CHICAGO (CBS) — Hundreds of thousands of students in Chicago and the suburbs began taking a controversial new standardized test on Monday, but some parents want their kids to opt out.

Schools are required to administer the test to all students in 3rd through 8th grades, but there were obvious signs of rebellion at several schools, including Blaine Elementary School in the Lakeview neighborhood.

READ MORE: Chicago Weather Alert: Lake-Effect Snow On The Way With 6 To 8 Inches Possible In Some Areas; Winter Storm Warning Issued

The Blaine PTA has provided a form for students to print out, so they can sign it and opt out of the PARCC test.

The computer-based test takes place over a period of more than 10 hours.

The Chicago Teachers Union has called the exam “a hot mess.”

“This has the potential to blow up and be a tremendous failure, because CPS itself has said the district may not be able to handle a proper rollout at this time due to technical issues and frustration among students, teachers and administration over administering the test properly,” CTU President Karen Lewis said in a statement last week. “But instead of understanding those issues, the state and the feds decided to threaten to withhold resources from a district that’s one of the most poorly resourced in the nation.”

Critics have argued it’s poorly designed, not field-tested, and will monopolize school computers – essentially taking up time that could be used for more practical education.

The PARCC test is designed to be administered on computers, but not all Chicago Public Schools have the proper equipment, so some schools will be taking a paper and pencil version of the exam.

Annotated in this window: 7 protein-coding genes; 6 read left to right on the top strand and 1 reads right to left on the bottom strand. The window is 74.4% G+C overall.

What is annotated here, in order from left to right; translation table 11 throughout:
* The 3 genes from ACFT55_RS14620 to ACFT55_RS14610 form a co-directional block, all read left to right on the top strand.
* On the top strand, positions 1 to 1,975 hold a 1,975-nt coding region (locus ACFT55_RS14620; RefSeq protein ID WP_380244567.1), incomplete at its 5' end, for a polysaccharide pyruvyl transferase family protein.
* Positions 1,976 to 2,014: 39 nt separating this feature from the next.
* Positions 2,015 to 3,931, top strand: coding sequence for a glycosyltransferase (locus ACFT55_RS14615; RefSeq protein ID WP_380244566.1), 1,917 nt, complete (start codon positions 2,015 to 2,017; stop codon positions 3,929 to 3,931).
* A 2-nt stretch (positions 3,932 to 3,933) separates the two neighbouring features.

Children can refuse the test, but because there is no opt-out policy, they must refuse in person, in class.

“It’s diverting too many resources away from really giving the children the education they need,” said Karen Yarbough.

Her 11-year-old son refused to take the test in Oak Park Monday. So too did many students across Chicago and Illinois.

But instead of reading a book or drawing during the test, Yarbough’s son was forced to sit and stare until kids taking the exam were finished.

“There are no words to describe how frustrating that is for me… it’s absurd,” she said.

READ MORE: View Live Radar

Parent Libbey Paul says finishing the exam is the only option for her 7th grader.

“Our kids should be taking the test so we can know how well we’re doing with common core,” said Paul.

Paul says the 10-20 hours put into taking the test is a bit much, but still she supports the new standards.

“A test does not measure a kid in its entirety but if you’re going to have standards, you need to know how you’re doing against them,” she said.

CPS had asked the Illinois State Board of Education to allow the district to administer the test to only 10 percent of students this year, as a pilot test, but that request was denied, and the state said if CPS did not issue the tests to all 3rd through 8th grade students, the district would lose approximately $1.5 billion in state and federal funding.

Chicago Public Schools CEO Barbara Byrd-Bennett has said, although she believes giving the PARCC this year is not in the students’ best interest, CPS just can’t afford to lose so much funding.

“I don’t want to risk the funding that we were threatened with for our children. And at $1.4 billion, we simply cannot afford to have our children punished in that way,” she said.

WBBM’s John Cody reports State Representative Will Guzzardi, (D-Chicago) has introduced House Bill 306 to give parents the ability to opt out on behalf of students.

“It will give parents the right to write a letter on their student’s behalf opting their student out of state standardized tests,” Guzzardi said.

Guzzardi says some parents feel making the kids do the opting out is just a way to coerce more kids into taking the nationwide standardized test. He says sampling may provide the answer to evaluating how schools are doing.

MORE NEWS: Two Men Shot Dead In Car In Ravenswood; Car Goes On To Crash And Catch Fire

“Sampling is a really effective way to get a measurement of how districts and how schools are performing without testing every single child,” Guzzardi said.